New hope for cerebral palsy prevention

Aug 02, 2010
From left: Professor Alastair MacLennan from the University of Adelaide's Robinson Institute and singer Jimmy Barnes demonstrate how to do a cheek swab for the world's largest study into the genetic causes of cerebral palsy. Photo by Chris Sprod.

University of Adelaide researchers are a step closer to finding a link between genetic susceptibility to cerebral palsy and a range of environmental risk factors during pregnancy, including infections and pre-term delivery.

During National Cerebral Palsy Awareness Week (August 1-7), Professor Alastair MacLennan from the University's Robinson Institute says their research shows that who are genetically susceptible to infections and other environmental hazards could trigger cerebral palsy in their unborn babies.

"Major risk factors for cerebral palsy are fetal growth restriction, pre-term delivery, fetal infections, antepartum haemorrhage and multiple pregnancies," Professor MacLennan says.

Professor MacLennan and his team of researchers are leading the largest study in the world into the genetic causes of cerebral palsy.

"This new hypothesis is a significant step to preventing cerebral palsy. We may now be able to identify pregnancies most at risk, avoid environmental triggers and develop strategies to prevent cerebral palsy, which occurs in 1:400-500 births."

Professor MacLennan says the incidence of cerebral palsy has remained unchanged in 50 years, despite a sixfold increase in elective and emergency caesarean deliveries, and many advances in perinatal medicine.

"No intervention around labour at term has been shown to reduce the risk of cerebral palsy. The outdated assumption that cerebral palsy is often due to birth asphyxia is largely discredited," he says.

The team has been recruiting Australian families to provide genetic samples in the form of cheek swabs to help unravel the mystery of how are linked to cerebral palsy.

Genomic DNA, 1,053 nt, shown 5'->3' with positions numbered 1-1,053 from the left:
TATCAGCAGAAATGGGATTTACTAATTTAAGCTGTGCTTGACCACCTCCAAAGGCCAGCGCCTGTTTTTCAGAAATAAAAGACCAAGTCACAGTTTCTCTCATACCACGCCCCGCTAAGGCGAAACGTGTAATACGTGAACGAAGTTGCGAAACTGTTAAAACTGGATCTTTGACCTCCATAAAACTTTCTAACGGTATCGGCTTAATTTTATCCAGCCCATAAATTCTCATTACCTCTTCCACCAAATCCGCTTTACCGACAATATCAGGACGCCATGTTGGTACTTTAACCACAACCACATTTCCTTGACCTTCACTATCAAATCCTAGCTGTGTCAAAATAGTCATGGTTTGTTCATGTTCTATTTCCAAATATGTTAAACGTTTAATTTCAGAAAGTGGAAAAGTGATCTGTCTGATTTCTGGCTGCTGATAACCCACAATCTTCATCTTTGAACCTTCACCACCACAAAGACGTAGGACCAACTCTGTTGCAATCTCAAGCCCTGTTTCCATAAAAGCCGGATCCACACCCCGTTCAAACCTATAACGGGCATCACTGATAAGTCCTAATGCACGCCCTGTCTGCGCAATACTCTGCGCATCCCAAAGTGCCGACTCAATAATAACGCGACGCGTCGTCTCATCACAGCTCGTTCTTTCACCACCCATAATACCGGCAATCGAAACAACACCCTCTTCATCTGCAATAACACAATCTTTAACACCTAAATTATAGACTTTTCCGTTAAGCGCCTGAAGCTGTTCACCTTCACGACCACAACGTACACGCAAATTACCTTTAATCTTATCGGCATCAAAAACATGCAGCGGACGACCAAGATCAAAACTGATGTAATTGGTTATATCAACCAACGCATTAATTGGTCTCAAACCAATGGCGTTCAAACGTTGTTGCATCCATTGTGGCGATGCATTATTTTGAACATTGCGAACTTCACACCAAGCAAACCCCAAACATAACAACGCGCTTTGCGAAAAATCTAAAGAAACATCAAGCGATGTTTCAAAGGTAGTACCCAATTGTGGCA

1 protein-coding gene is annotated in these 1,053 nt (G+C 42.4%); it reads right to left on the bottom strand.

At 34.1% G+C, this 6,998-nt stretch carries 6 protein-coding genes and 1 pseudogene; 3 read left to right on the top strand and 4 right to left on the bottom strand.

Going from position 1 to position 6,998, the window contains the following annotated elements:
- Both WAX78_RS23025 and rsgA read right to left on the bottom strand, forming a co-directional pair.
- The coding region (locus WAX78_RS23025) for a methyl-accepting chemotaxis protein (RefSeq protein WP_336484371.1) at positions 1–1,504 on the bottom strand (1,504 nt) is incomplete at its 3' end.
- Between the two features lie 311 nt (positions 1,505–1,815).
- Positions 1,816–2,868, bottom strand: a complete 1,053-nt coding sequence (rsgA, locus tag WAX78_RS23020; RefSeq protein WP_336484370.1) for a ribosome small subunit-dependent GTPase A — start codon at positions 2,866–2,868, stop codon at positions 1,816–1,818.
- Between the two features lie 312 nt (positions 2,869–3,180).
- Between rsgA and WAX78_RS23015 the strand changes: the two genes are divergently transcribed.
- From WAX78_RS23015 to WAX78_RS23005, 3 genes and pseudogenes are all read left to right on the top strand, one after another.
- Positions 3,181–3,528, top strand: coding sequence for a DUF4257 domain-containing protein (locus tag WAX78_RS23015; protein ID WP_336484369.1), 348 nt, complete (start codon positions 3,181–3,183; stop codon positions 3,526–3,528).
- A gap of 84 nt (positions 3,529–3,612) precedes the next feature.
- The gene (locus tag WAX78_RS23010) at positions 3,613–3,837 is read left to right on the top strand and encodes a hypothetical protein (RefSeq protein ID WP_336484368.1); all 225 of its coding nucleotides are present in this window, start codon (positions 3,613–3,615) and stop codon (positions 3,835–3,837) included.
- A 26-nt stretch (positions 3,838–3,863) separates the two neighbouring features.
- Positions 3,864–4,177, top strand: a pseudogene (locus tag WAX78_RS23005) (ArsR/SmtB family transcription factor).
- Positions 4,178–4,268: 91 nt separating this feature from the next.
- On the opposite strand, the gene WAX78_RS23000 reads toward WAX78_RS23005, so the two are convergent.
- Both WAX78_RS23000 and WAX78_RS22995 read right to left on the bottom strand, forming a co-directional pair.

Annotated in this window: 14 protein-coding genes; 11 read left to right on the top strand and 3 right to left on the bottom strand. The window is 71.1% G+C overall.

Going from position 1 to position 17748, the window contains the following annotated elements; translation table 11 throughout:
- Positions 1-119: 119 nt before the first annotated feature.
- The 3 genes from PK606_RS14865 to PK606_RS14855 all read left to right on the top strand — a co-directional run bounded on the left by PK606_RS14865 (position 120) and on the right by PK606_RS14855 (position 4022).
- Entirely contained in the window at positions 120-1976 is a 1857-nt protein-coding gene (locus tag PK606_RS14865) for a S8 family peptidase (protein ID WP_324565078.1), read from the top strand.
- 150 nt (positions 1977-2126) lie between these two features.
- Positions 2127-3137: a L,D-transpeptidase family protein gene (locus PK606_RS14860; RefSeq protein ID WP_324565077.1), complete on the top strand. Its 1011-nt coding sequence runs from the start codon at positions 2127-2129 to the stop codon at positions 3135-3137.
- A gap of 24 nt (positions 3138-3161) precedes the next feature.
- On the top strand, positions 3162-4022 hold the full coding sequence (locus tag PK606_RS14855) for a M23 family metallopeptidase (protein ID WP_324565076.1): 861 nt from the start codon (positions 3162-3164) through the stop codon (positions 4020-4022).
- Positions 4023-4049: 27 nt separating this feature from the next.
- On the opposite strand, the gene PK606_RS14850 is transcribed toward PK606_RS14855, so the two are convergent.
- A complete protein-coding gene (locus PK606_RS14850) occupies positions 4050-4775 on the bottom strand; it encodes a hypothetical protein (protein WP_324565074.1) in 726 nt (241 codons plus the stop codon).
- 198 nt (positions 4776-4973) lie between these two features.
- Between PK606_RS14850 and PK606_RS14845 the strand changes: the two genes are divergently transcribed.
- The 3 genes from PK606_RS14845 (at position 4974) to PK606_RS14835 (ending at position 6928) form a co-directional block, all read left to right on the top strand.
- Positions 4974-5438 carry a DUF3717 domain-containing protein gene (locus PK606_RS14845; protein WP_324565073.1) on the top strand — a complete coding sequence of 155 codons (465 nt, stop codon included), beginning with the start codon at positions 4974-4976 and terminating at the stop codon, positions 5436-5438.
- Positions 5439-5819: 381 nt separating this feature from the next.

DNA from more than 4000 swabs has been extracted to date and researchers are currently analysing these data. "The speed of this research is hampered only by limited funding," Professor MacLennan says.

"If a to cerebral palsy is confirmed, then we may be able to develop preventative measures, including specific genetic tests, gamete/embryo selection, gene therapy, and immunisations against viral triggers."

University of Adelaide researchers have previously shown that magnesium sulphate may help reduce the risk of in very pre-term pregnancies. Head cooling in selected newborn infants is also being tested.

Explore further: US hunts contacts of seriously ill Ebola patient

add to favorites email to friend print save as pdf

Related Stories

10,000 people in world-first cerebral palsy study

Jul 02, 2008

Researchers from the University of Adelaide, Australia, have launched the largest study of its kind in the world in a bid to better understand the possible genetic causes of cerebral palsy.

Preterm birth: Magnesium sulphate cuts cerebral palsy risk

Jan 21, 2009

Magnesium sulphate protects very premature babies from cerebral palsy, a new study shows. The findings of this Cochrane Review could help reduce incidence of the disabling condition, which currently affects around one in ...

Incidence of Cerebral Palsy on Rise in United States

Feb 08, 2010

(PhysOrg.com) -- Cerebral palsy (CP) has increased in infants born prematurely in the United States, according to data presented by researchers from Loyola University Health System (LUHS). These findings were reported at ...

Researchers use newborn blood data to study cerebral palsy

Sep 01, 2009

A statewide team of researchers led by a Michigan State University epidemiologist are hoping Michigan's archive of newborn blood spots will help them uncover the causes of cerebral palsy, the most common disabling motor disorder ...

Recommended for you

US hunts contacts of seriously ill Ebola patient

32 minutes ago

US health officials scoured the Dallas area Wednesday for people—including schoolchildren—who came in contact with a Liberian man who was diagnosed with Ebola, as it emerged a hospital mix-up saw him initially turned ...

Australia lifts Ebola donation to $16 million

42 minutes ago

Australia more than doubled its donation to the fight against Ebola in West Africa to 18 million Australian dollars ($16 million) on Thursday, but resisted demands to send personnel.

UN says Syria vaccine deaths was an NGO 'mistake'

12 hours ago

The recent deaths of Syrian children after receiving measles vaccinations was the result of a "mistake" by a non-governmental partner who mixed in a muscle relaxant meant for anesthesia, a spokesman for the U.N. secretary-general ...

First US child dies from enterovirus D68

13 hours ago

A child in the northeastern US state of Rhode Island has become the first to die from an ongoing outbreak of a respiratory virus, enterovirus D68, health officials said Wednesday.

User comments : 0